You will read thousands of articles, from thousands of sources – some reliable and some not so - on the topic of supplements which will improve general health and also those which will aid your training program. Dietary supplements are a contentious topic in the nutrition world, with some dietitians arguing that a balanced diet means you don't need to be popping pills, as all of the vitamins and minerals should be accounted for. Meanwhile, others point out that it can be difficult to get all the nutrients we need from our diets alone and advocate supplements as an easy alternative to keeping our bodies in peak condition.
So where do I stand people have asked me? My take on supplementation is that it is a very personal decision which can be helped by discussing your nutrition plan with your nutritionist and/or personal trainer. I am not a nutritionist so I can’t officially advise in any depth on nutrition. Sometimes we need a boost, a perk to sustain energy for a decent workout or simply a boost in vitamin C to fight of a cold. Our bodies are smart, smarter than most people believe and our bodies have their own defence mechanisms. The problems arise when we help it too much on a consistent basis. The result is that the body becomes more sluggish in defending itself.
The key is to listen to your own body and give it what it needs. Making the right choices at the right time is something many of us struggle with, and it can be a case of trial and error to really get it right. There is supplementation for various reasons such as for during the day of an event, so before, during and after an event. There may also be cause to use supplements in the short term leading up to an event too. There are some widely renowned supplements which we can take a whistle-stop tour to give you a general guide to some of the key topics.
1) Protein powders:
Not all protein powders are created equal. Make sure you select the one that matches your goals.
*For recovery, look for…isolate
Isolate is a powder containing more than 90% pure protein, whereas concentrate usually contains around 75-80%.
*For muscle, look for… glutamine
This amino acid plays an important role in muscle tissue repair. Take it within 20 minutes after training to boost recovery.
*For fat loss, look for…carnitine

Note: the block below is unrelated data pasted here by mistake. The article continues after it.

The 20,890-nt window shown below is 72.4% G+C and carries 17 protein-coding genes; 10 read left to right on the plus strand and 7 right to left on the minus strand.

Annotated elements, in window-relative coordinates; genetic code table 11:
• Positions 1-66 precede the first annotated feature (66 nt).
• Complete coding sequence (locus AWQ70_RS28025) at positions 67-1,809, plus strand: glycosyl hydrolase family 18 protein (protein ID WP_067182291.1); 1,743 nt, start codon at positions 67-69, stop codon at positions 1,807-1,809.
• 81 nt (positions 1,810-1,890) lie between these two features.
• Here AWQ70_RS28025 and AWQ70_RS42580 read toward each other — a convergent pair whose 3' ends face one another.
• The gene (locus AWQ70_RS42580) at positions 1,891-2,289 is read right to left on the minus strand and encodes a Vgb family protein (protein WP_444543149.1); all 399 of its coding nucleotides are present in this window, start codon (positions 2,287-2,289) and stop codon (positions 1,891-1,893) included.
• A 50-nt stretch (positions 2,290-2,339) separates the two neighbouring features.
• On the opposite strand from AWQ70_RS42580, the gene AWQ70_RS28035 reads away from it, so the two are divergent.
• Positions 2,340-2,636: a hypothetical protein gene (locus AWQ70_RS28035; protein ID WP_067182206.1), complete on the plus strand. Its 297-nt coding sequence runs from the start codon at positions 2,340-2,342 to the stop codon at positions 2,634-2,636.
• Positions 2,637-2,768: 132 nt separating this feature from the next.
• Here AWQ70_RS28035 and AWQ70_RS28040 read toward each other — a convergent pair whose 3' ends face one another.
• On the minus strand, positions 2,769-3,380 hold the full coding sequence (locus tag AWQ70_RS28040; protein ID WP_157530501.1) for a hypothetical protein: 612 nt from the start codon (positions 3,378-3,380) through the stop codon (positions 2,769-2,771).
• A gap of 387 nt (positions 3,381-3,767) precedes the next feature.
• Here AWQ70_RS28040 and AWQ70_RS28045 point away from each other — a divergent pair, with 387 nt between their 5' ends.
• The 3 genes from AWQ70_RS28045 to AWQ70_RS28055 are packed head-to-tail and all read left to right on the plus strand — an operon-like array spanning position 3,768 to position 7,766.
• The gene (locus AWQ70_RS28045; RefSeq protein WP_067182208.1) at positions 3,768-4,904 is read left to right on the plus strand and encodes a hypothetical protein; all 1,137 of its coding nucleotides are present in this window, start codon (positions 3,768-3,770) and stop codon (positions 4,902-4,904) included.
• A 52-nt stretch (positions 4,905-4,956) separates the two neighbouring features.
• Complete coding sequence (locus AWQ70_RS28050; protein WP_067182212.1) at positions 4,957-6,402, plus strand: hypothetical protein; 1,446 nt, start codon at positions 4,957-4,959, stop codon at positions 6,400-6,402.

This naturally produced compound aids the breakdown of fatty acids.
2) Vitamin D:
As with most vitamins, if you are getting enough vitamin D – from your diet and exposure to sunlight – you don’t need supplementation. But if you live in the UK, it can be difficult to get what you need from sunlight, especially in the winter months. It is worth checking your levels with your doctor all year round, not just in the winter. If your levels are low, so is your testosterone. Supplements can help re-balance this, with the knock-on effect of boosting training performance.
3) Omega 3’s:
To improve performance and build muscle a healthy physical state must first be attained as muscle can only grow when the right conditions are in place to do so. Omega-3 fatty acids may support blood circulation to allow nutrients such as protein and carbohydrates to reach muscle and exert their effects.Omega-3s may also assist fat loss through maximising metabolic rate and helping to form a foundation from which thermogenesis can occur. Joint lubrication and cardiovascular health are also major benefits to be derived from Omega-3supplementation if you are not getting it from natural sources such as oily fish in your diet.
Naturally produced in the kidneys, pancreas and liver, creatine is transported to muscle tissue. Though produced in the body, these levels are sufficient only for ongoing cellular function, not massive muscle growth. Pure creatine monohydrate is the most studied supplement for building muscle. It can give you the capacity to get through a few more reps in a workout, boosts your power output and increases water retention in your muscles, called cellular swelling, which can help with muscle growth.
Do I need supplements?
I am always happy to discuss my own nutrition. Personally I sometimes use a whey protein powder drink if there is no immediate food available when my body is crying out for replenishment and repair but generally I stick to natural wholesome foods and a balanced diet as that is a more sustainable approach. I have found that a useful list of questions for making decisions on supplements are:
Do I need it?
For what purpose?
Is use sustainable?
What is the correct usage and amount?
Does it get absorbed properly by the body?
What are the supplement ingredients and are there possible side effects?
Is there any danger of long term use?
Does it give me a crash and/or drop in mood after several hours?
Generally the absorption of natural foods and sources appears to be better than most supplements available. However, s we age we often need more of the vitamins and minerals too as the body becomes less efficient with natural processes. From age 35 and beyond Vitamin D is often found to be lacking, especially if genetically you are used to a lot of exposure to the sun. It is also common to find that Magnesium is deficient in more than half the population. You can help to prevent this by eating your greens and keeping active. Around 15% of the population lack Iron and Zinc and from age 70 there is a lack in Vitamin B12 in about 20% of that population.
We all want a body that functions at 100% but is this realistic and practical? And a question remains…do you really want to supplement your body all your life?
Please contact me for any further information or thoughts in order to assist you